Italy braced for a confidence vote in Silvio Berlusconi's government and Slovak leaders scrambled to secure approval for a stronger eurozone rescue fund on Wednesday, highlighting the political hurdles to resolving the bloc's debt crisis.
The European Union's top economic official said in Dublin that the currency bloc was in a "very dangerous situation" and pressed governments to take strong action at an EU summit which has been pushed back to October 23 to give politicians time to come up with a new strategy for Greece and ailing banks.
Inspectors from Europe and the International Monetary Fund gave a green light on Tuesday for Greece to receive a new aid payment needed to avert default, but new data showed the country's budget deficit widening and Greek tax inspectors vowed to strike next week in protest at wage and pension cuts.
Two years into a crisis that leaders have warned could plunge western economies back into recession, the 17-nation currency zone is struggling to deliver the "big bang" crisis solution that foreign governments, economists and investors say is needed to stop the rot.
Germany and France have promised to come up with proposals for a new "comprehensive plan" by the end of the month, raising hopes in financial markets. The euro pushed up to its top level against the dollar nearly a month on Wednesday.
But sources say the two countries still have a long way to go in formulating a deal. European Commission President Jose Manuel Barroso is due to propose a plan for recapitalizing European banks, one of the most contentious issues, later on Wednesday.
In the meantime, political turmoil in other eurozone members is feeding uncertainty over the bloc's crisis response, keeping investors on edge.
"The market's trying to get ahead of the politicians doing something, and to my mind it's too early," Graham Neilson, chief investment strategist at credit hedge fund firm Cairn Capital, told Reuters.
"If they deliver what they normally deliver, which is well below expectations, then risk assets will sell off and the euro will come under pressure once again."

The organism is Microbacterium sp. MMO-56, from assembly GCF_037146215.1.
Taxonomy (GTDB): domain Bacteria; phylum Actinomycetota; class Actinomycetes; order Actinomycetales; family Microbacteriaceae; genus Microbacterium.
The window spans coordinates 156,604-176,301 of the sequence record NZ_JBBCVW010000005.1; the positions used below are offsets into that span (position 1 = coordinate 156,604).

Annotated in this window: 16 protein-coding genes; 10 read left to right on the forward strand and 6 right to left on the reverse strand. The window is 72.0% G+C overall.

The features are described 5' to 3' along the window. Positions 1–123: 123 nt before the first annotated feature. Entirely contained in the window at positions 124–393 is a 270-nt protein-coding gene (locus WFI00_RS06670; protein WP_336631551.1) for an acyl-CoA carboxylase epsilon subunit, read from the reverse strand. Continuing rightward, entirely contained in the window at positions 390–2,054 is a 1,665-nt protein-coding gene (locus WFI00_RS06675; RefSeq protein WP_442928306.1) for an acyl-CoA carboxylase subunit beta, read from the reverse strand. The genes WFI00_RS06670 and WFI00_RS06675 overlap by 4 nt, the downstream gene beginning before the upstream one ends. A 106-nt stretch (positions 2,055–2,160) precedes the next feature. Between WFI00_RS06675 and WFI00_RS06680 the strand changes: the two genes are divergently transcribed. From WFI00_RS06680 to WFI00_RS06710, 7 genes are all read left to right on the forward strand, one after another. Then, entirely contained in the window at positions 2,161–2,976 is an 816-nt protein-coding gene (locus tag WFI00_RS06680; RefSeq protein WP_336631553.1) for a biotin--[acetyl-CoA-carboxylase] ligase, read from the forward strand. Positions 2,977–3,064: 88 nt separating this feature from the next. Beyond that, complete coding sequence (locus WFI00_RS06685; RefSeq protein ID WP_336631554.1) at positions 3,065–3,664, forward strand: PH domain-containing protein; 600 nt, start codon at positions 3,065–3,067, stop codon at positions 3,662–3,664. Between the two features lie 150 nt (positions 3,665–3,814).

A group of European elder statesmen, including former German and French foreign ministers Joschka Fischer and Bernard Kouchner, warned that the pursuit of national, rather than European, crisis solutions risked tearing the bloc apart.
"The euro is far from perfect, as this crisis has revealed," they said in a letter to the Financial Times. "But the answer is to fix the faults rather than allowing it to undermine and perhaps destroy the global financial system."
Italy's President Giorgio Napolitano, in an unusually blunt statement, expressed deep concern on Wednesday about the ability of Prime Minister Silvio Berlusconi's government to deliver on promised economic reforms.
The Italian leader, who came under renewed pressure to step down last week after suggesting his party rename itself with a vulgar slang term for female genitalia, suffered another embarrassment late on Tuesday when he failed to pass a key budget provision.
Berlusconi planned to address parliament on Thursday, with a confidence vote likely the following day.
"We could have a government crisis at any time and even head toward early elections," Massimo Franco, political commentator for the Corriere della Sera newspaper wrote.
Markets are also looking nervously toward Slovakia, a country of just 5.4 million people -- less then 2 percent of the euro bloc's population -- which is holding up approval of the new powers that governments agreed in July for their rescue fund to buy bonds and recapitalize banks.
Prime Minister Iveta Radicova's government collapsed on Tuesday after lawmakers rejected a plan to bolster the 440 billion euro ($600 billion) European Financial Stability Facility (EFSF).
Radicova's outgoing government was due to hold talks with the opposition on Wednesday and a second vote in parliament is likely to approve the pact, possibly by the end of the week.
A stronger EFSF is seen as vital to deal with a possible Greek debt default.
The "troika" of European Commission, European Central Bank and IMF inspectors said on Tuesday that Greece should receive the 8 billion euro aid tranche it needs to stave off bankruptcy next month.
But they also said reform progress had been uneven, Greece's recession deeper than expected and privatization revenues short of target.
European governments have suggested in recent days that Greece's private sector creditors will have to make a bigger contribution to debt relief than initially planned, and sources have told Reuters the European countries that bailed out Athens may also have to accept losses on their loans.
Jens Weidmann, president of the German Bundesbank, told the Bild newspaper on Wednesday that a Greek debt writedown "cannot be ruled out".
Greek tax inspectors said they would go on strike next week to protest against planned wage and pension cuts, threatening more disruption to revenue collection efforts that are already falling behind target. Much of the country is expected to be shut down by a general strike on October 19.
The euro crisis has stoked new fears about global growth only three years after the bankruptcy of U.S. investment bank Lehman Brothers unleashed a financial meltdown that plunged the world into recession.
Alcoa, the largest U.S. aluminum producer, said recession fears were knocking prices for the metal lower.
"It almost looks like the world is worrying itself into another recession and that should not be allowed to happen," the company's CEO Klaus Kleinfeld said.
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